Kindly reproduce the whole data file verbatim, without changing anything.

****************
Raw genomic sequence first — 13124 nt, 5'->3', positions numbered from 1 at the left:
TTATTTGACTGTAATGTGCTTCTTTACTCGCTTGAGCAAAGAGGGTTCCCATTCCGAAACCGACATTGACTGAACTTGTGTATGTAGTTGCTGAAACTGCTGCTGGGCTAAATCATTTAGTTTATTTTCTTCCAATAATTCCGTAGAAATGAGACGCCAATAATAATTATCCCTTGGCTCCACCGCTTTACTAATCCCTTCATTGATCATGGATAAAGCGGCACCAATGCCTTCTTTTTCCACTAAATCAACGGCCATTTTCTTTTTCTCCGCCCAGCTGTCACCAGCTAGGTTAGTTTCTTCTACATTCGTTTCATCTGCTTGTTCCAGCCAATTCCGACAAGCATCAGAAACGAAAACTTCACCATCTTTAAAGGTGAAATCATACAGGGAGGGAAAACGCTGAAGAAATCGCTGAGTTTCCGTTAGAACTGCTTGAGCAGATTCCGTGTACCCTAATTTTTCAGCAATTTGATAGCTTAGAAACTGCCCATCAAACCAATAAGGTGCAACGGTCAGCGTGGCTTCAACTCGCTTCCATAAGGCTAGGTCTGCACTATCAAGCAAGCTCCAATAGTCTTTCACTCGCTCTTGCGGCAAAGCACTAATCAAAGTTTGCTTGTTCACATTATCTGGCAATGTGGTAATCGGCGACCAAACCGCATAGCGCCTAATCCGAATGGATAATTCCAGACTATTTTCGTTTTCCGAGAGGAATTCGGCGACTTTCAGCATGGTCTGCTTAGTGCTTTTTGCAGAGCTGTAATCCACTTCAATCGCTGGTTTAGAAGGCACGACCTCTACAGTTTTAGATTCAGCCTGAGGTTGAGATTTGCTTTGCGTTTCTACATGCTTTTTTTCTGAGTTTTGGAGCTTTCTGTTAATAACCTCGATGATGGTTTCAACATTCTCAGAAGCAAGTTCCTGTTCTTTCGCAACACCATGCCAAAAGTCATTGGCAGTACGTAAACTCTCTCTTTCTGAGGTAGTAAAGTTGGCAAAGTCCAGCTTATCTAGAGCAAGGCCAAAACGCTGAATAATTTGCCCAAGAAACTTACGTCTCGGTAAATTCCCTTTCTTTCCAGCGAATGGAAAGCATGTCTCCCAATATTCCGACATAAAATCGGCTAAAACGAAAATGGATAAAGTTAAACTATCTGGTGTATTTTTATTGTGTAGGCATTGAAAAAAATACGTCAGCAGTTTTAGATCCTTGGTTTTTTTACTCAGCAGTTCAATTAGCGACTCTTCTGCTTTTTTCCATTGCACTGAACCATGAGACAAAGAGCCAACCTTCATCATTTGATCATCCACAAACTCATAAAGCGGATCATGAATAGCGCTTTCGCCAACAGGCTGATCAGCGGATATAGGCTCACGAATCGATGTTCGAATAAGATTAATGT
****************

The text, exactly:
Raw genomic sequence first — 13124 nt, 5'->3', positions numbered from 1 at the left:
TTATTTGACTGTAATGTGCTTCTTTACTCGCTTGAGCAAAGAGGGTTCCCATTCCGAAACCGACATTGACTGAACTTGTGTATGTAGTTGCTGAAACTGCTGCTGGGCTAAATCATTTAGTTTATTTTCTTCCAATAATTCCGTAGAAATGAGACGCCAATAATAATTATCCCTTGGCTCCACCGCTTTACTAATCCCTTCATTGATCATGGATAAAGCGGCACCAATGCCTTCTTTTTCCACTAAATCAACGGCCATTTTCTTTTTCTCCGCCCAGCTGTCACCAGCTAGGTTAGTTTCTTCTACATTCGTTTCATCTGCTTGTTCCAGCCAATTCCGACAAGCATCAGAAACGAAAACTTCACCATCTTTAAAGGTGAAATCATACAGGGAGGGAAAACGCTGAAGAAATCGCTGAGTTTCCGTTAGAACTGCTTGAGCAGATTCCGTGTACCCTAATTTTTCAGCAATTTGATAGCTTAGAAACTGCCCATCAAACCAATAAGGTGCAACGGTCAGCGTGGCTTCAACTCGCTTCCATAAGGCTAGGTCTGCACTATCAAGCAAGCTCCAATAGTCTTTCACTCGCTCTTGCGGCAAAGCACTAATCAAAGTTTGCTTGTTCACATTATCTGGCAATGTGGTAATCGGCGACCAAACCGCATAGCGCCTAATCCGAATGGATAATTCCAGACTATTTTCGTTTTCCGAGAGGAATTCGGCGACTTTCAGCATGGTCTGCTTAGTGCTTTTTGCAGAGCTGTAATCCACTTCAATCGCTGGTTTAGAAGGCACGACCTCTACAGTTTTAGATTCAGCCTGAGGTTGAGATTTGCTTTGCGTTTCTACATGCTTTTTTTCTGAGTTTTGGAGCTTTCTGTTAATAACCTCGATGATGGTTTCAACATTCTCAGAAGCAAGTTCCTGTTCTTTCGCAACACCATGCCAAAAGTCATTGGCAGTACGTAAACTCTCTCTTTCTGAGGTAGTAAAGTTGGCAAAGTCCAGCTTATCTAGAGCAAGGCCAAAACGCTGAATAATTTGCCCAAGAAACTTACGTCTCGGTAAATTCCCTTTCTTTCCAGCGAATGGAAAGCATGTCTCCCAATATTCCGACATAAAATCGGCTAAAACGAAAATGGATAAAGTTAAACTATCTGGTGTATTTTTATTGTGTAGGCATTGAAAAAAATACGTCAGCAGTTTTAGATCCTTGGTTTTTTTACTCAGCAGTTCAATTAGCGACTCTTCTGCTTTTTTCCATTGCACTGAACCATGAGACAAAGAGCCAACCTTCATCATTTGATCATCCACAAACTCATAAAGCGGATCATGAATAGCGCTTTCGCCAACAGGCTGATCAGCGGATATAGGCTCACGAATCGATGTTCGAATAAGATTAATGT